mutter nutter
29th November 2006, 20:02
I looked at a Mercedes yesterday...

Doesnt mean I'm going to buy one.
Merc's have poor reliabilty anyway..........

ZULU
29th November 2006, 20:06
IS it just me or does it look very similar to the Bell 222?

The intake ports look awfully small or am I looking at the wrong section

Steamy Window
29th November 2006, 20:09
Whats the story with the spent rounds from the DG? Why are they collected inside the chopper?

Would you like to land on your target to collect brass?:biggrin:

How much traverse is there on the DG?

Duffer
29th November 2006, 20:35
Excellent pictures, Great to see modern aircraft in Irish colours, Complements to photographer, New machines look effective

California Tanker
29th November 2006, 22:55
I'm wondering what the radome-like components are for, just under the pilots' doors.

Is there an official list of the electronics fit?

NTM

pym
29th November 2006, 23:37
I'm wondering what the radome-like components are for, just under the pilots' doors.

Is there an official list of the electronics fit?

NTM

The black bumps? I'm thinking flotation gear unless someone knows better. They're also towards the back of main cabin.

I'm interested in the range of motion possible with the gun, and whether two gunners works out.

Goldie fish
30th November 2006, 01:15
Flotation gear it is.

Judging by the mount I imagine about 120deg each side, split 60deg each.

How important is traverse really?

Steamy Window
30th November 2006, 01:22
Flotation gear it is.

Judging by the mount I imagine about 120deg each side, split 60deg each.

How important is traverse really?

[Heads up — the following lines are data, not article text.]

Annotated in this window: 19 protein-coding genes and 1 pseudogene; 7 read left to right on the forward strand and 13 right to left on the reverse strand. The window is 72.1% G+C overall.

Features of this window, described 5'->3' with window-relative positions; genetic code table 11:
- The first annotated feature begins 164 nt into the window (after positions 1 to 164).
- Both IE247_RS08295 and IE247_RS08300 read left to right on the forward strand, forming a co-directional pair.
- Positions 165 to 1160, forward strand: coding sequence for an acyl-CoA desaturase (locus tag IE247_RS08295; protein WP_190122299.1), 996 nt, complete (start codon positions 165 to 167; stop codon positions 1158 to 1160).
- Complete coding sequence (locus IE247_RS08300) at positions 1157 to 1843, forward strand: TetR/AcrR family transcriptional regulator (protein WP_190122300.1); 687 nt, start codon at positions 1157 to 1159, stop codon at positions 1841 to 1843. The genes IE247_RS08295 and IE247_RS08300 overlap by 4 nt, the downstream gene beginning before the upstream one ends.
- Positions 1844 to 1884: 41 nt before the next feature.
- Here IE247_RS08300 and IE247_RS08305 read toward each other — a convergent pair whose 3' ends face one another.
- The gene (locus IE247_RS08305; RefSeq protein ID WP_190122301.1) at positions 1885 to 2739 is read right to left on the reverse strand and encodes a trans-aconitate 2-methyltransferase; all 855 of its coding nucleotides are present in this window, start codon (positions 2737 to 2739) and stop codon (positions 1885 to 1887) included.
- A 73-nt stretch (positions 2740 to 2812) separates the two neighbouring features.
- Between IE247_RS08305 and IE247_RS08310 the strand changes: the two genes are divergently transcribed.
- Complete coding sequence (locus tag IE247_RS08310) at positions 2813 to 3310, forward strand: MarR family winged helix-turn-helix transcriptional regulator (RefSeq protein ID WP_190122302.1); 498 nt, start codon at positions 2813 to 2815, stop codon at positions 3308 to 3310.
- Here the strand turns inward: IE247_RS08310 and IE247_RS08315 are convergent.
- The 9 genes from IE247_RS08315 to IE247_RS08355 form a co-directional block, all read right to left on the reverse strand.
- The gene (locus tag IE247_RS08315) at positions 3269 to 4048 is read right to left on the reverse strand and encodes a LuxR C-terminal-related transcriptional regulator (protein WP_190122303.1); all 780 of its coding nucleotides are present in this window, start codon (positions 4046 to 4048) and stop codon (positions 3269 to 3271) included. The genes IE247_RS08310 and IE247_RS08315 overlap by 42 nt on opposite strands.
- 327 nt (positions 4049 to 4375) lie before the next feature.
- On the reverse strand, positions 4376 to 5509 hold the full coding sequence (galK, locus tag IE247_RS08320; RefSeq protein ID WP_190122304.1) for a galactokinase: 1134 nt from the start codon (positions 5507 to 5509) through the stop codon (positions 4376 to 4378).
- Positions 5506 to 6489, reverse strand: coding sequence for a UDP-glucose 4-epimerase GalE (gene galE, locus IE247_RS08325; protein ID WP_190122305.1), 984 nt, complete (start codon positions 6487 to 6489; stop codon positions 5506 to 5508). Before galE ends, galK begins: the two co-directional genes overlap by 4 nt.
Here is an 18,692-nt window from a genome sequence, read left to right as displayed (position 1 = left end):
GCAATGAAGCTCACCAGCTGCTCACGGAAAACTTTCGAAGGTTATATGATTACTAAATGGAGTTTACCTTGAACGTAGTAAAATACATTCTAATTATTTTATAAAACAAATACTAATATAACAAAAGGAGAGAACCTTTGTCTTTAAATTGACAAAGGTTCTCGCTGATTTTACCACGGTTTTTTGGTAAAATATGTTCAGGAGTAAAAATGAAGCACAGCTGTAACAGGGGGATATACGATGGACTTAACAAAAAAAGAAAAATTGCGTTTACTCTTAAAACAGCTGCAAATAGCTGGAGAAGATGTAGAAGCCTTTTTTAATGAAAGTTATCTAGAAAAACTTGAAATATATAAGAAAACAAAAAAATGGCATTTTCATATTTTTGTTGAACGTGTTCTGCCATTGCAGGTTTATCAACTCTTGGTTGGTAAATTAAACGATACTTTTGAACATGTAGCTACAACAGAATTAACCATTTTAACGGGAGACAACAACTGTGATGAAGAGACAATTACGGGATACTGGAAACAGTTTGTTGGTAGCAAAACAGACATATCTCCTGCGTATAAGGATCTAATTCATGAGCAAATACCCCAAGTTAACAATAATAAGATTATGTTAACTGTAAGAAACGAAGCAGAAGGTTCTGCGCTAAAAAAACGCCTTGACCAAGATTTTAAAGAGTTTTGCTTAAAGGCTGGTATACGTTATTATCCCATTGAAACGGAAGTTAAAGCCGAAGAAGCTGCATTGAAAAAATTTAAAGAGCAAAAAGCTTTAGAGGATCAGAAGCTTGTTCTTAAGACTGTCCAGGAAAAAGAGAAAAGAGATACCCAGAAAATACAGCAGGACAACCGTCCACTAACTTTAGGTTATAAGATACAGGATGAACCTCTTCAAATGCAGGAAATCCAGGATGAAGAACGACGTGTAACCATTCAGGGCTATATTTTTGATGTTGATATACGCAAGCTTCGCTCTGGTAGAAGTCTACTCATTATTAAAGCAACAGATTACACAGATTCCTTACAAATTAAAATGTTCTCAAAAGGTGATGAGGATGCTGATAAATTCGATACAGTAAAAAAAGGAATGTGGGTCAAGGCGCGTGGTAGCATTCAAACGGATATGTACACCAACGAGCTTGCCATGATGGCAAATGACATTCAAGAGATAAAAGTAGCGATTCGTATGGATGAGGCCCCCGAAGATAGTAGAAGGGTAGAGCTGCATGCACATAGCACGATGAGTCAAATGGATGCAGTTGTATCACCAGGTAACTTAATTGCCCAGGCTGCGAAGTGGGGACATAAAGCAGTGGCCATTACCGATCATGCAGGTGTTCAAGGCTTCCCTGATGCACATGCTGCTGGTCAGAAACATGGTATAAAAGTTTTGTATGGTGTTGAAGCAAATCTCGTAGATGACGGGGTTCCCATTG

Just curiosity, nothing to do with importance

Goldie fish
30th November 2006, 01:28
My question was not necessarily directed at you. Do you need 360deg cover when operating in a vehicle capable of being manipulated through three dimensions? Surely depression is more important than traverse(with an elevation limit naturally....).
I notice other military air arms limit their heli door guns to either the rear ramp or either door(not both)

Acidsphere
30th November 2006, 02:37
Just beautiful. Thanks Frank!

Frank
30th November 2006, 11:46
Hi Guys,

Sorry for not replying sooner, thanks for the feedback too!

To answer your questions...

The mounting under the nose is for the FLIR, I was told the model but I'm damned if I can remember what it is! The image is displayed on one of the screens in the cockpit, I think the middle screen.

The gun has a range of movement as follows: -45 to +45 degrees in traverse (90 degrees total), -45 to 0 degrees in elevation (I got a tour of the gun mount those are the numbers as good as I can remember them, had a busy day, lots of info to soak up)

The spent shells and links are captured in a bag suspended under the gun.


Regards,

Frank.

ZULU
30th November 2006, 14:29
2117

With the FLIR mounted, is there much room for a hard landing before the FLIR starts hitting the ground?